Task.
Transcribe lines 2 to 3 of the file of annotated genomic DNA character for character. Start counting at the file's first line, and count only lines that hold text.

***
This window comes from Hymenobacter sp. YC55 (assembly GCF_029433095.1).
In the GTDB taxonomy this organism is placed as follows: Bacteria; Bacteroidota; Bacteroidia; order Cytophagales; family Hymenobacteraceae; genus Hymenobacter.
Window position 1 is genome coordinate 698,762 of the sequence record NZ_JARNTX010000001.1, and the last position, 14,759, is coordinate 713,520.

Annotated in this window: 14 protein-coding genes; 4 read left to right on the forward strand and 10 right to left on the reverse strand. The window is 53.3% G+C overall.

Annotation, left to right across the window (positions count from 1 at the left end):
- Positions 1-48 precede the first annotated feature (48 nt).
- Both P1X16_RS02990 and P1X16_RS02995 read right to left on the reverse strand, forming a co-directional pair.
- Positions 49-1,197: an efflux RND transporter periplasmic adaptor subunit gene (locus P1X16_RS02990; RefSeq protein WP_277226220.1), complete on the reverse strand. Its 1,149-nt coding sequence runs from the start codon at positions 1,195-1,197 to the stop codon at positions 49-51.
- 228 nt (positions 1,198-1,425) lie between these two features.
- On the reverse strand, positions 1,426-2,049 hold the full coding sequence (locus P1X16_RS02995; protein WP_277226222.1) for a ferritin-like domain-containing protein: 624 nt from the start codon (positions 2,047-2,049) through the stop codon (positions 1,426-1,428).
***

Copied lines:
In the GTDB taxonomy this organism is placed as follows: Bacteria; Bacteroidota; Bacteroidia; order Cytophagales; family Hymenobacteraceae; genus Hymenobacter.
Window position 1 is genome coordinate 698,762 of the sequence record NZ_JARNTX010000001.1, and the last position, 14,759, is coordinate 713,520.